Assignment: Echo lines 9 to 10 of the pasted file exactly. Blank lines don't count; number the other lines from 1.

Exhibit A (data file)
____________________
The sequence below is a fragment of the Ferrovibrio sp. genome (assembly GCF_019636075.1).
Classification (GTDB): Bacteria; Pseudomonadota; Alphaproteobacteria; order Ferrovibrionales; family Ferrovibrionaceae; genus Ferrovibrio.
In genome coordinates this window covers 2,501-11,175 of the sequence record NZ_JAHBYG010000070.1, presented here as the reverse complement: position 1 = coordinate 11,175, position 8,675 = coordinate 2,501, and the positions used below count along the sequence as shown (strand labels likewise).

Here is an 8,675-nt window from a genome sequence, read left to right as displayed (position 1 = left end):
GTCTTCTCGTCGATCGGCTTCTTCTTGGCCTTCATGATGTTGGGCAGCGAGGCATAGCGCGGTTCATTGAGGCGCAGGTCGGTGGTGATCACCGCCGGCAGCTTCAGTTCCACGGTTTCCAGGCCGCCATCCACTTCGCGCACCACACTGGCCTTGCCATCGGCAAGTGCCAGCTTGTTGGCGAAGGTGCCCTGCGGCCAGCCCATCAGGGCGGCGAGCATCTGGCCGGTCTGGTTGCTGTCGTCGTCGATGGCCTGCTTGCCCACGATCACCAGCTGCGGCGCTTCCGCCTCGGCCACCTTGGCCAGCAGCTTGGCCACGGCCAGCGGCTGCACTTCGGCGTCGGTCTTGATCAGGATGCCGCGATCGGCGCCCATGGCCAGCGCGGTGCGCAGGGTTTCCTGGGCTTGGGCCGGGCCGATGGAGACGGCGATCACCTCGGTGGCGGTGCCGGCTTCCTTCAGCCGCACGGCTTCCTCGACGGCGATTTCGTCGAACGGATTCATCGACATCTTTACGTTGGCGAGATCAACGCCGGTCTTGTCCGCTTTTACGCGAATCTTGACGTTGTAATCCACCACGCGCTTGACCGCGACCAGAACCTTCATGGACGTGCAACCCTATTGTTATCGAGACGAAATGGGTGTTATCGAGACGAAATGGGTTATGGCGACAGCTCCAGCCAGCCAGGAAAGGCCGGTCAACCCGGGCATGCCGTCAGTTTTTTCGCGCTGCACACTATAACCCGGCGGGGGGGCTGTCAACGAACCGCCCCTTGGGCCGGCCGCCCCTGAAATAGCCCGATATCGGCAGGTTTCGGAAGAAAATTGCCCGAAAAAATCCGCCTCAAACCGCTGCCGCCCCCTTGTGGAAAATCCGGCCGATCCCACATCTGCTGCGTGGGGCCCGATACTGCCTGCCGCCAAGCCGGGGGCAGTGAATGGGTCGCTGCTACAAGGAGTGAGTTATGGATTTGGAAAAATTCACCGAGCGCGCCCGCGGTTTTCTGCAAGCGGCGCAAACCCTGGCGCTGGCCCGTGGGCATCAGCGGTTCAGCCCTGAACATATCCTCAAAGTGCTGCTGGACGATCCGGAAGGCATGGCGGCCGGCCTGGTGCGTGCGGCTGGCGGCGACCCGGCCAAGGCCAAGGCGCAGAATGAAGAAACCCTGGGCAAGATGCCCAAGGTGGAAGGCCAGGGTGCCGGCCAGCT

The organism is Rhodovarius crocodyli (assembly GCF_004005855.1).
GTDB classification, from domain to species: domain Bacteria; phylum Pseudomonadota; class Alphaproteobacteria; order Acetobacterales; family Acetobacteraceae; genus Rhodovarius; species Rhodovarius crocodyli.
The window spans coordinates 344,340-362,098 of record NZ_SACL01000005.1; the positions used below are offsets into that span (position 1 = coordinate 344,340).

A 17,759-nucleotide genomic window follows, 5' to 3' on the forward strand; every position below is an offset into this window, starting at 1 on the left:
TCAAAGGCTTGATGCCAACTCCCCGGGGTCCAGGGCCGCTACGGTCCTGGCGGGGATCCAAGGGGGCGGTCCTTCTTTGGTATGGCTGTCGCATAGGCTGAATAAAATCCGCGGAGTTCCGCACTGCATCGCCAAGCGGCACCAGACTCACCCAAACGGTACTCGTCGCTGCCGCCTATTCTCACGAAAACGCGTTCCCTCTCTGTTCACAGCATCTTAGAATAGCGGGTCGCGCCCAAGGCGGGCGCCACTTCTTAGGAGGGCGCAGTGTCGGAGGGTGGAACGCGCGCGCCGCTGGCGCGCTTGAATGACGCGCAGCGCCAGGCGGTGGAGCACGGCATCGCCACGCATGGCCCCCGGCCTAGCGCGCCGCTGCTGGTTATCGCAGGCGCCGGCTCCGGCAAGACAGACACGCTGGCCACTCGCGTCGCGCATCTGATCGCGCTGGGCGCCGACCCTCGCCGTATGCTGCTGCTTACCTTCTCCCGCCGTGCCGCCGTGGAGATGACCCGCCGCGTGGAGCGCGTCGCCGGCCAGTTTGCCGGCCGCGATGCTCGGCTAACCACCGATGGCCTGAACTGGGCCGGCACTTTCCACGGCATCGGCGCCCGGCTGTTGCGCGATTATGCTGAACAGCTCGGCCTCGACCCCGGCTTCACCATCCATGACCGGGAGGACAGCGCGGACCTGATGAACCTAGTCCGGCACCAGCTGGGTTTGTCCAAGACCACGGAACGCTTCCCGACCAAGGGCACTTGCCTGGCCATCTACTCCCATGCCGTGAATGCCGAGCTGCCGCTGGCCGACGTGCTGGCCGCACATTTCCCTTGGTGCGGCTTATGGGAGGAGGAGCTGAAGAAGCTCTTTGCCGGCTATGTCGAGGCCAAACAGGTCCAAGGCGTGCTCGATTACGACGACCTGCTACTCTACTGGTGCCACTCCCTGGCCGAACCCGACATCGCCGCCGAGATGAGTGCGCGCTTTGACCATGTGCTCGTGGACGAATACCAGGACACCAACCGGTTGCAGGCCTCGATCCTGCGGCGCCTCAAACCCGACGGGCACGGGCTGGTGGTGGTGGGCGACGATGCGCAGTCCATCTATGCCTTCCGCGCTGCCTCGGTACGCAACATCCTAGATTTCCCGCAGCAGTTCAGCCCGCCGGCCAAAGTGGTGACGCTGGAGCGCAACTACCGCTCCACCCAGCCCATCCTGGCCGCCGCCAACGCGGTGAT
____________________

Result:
A 17,759-nucleotide genomic window follows, 5' to 3' on the forward strand; every position below is an offset into this window, starting at 1 on the left:
TCAAAGGCTTGATGCCAACTCCCCGGGGTCCAGGGCCGCTACGGTCCTGGCGGGGATCCAAGGGGGCGGTCCTTCTTTGGTATGGCTGTCGCATAGGCTGAATAAAATCCGCGGAGTTCCGCACTGCATCGCCAAGCGGCACCAGACTCACCCAAACGGTACTCGTCGCTGCCGCCTATTCTCACGAAAACGCGTTCCCTCTCTGTTCACAGCATCTTAGAATAGCGGGTCGCGCCCAAGGCGGGCGCCACTTCTTAGGAGGGCGCAGTGTCGGAGGGTGGAACGCGCGCGCCGCTGGCGCGCTTGAATGACGCGCAGCGCCAGGCGGTGGAGCACGGCATCGCCACGCATGGCCCCCGGCCTAGCGCGCCGCTGCTGGTTATCGCAGGCGCCGGCTCCGGCAAGACAGACACGCTGGCCACTCGCGTCGCGCATCTGATCGCGCTGGGCGCCGACCCTCGCCGTATGCTGCTGCTTACCTTCTCCCGCCGTGCCGCCGTGGAGATGACCCGCCGCGTGGAGCGCGTCGCCGGCCAGTTTGCCGGCCGCGATGCTCGGCTAACCACCGATGGCCTGAACTGGGCCGGCACTTTCCACGGCATCGGCGCCCGGCTGTTGCGCGATTATGCTGAACAGCTCGGCCTCGACCCCGGCTTCACCATCCATGACCGGGAGGACAGCGCGGACCTGATGAACCTAGTCCGGCACCAGCTGGGTTTGTCCAAGACCACGGAACGCTTCCCGACCAAGGGCACTTGCCTGGCCATCTACTCCCATGCCGTGAATGCCGAGCTGCCGCTGGCCGACGTGCTGGCCGCACATTTCCCTTGGTGCGGCTTATGGGAGGAGGAGCTGAAGAAGCTCTTTGCCGGCTATGTCGAGGCCAAACAGGTCCAAGGCGTGCTCGATTACGACGACCTGCTACTCTACTGGTGCCACTCCCTGGCCGAACCCGACATCGCCGCCGAGATGAGTGCGCGCTTTGACCATGTGCTCGTGGACGAATACCAGGACACCAACCGGTTGCAGGCCTCGATCCTGCGGCGCCTCAAACCCGACGGGCACGGGCTGGTGGTGGTGGGCGACGATGCGCAGTCCATCTATGCCTTCCGCGCTGCCTCGGTACGCAACATCCTAGATTTCCCGCAGCAGTTCAGCCCGCCGGCCAAAGTGGTGACGCTGGAGCGCAACTACCGCTCCACCCAGCCCATCCTGGCCGCCGCCAACGCGGTGAT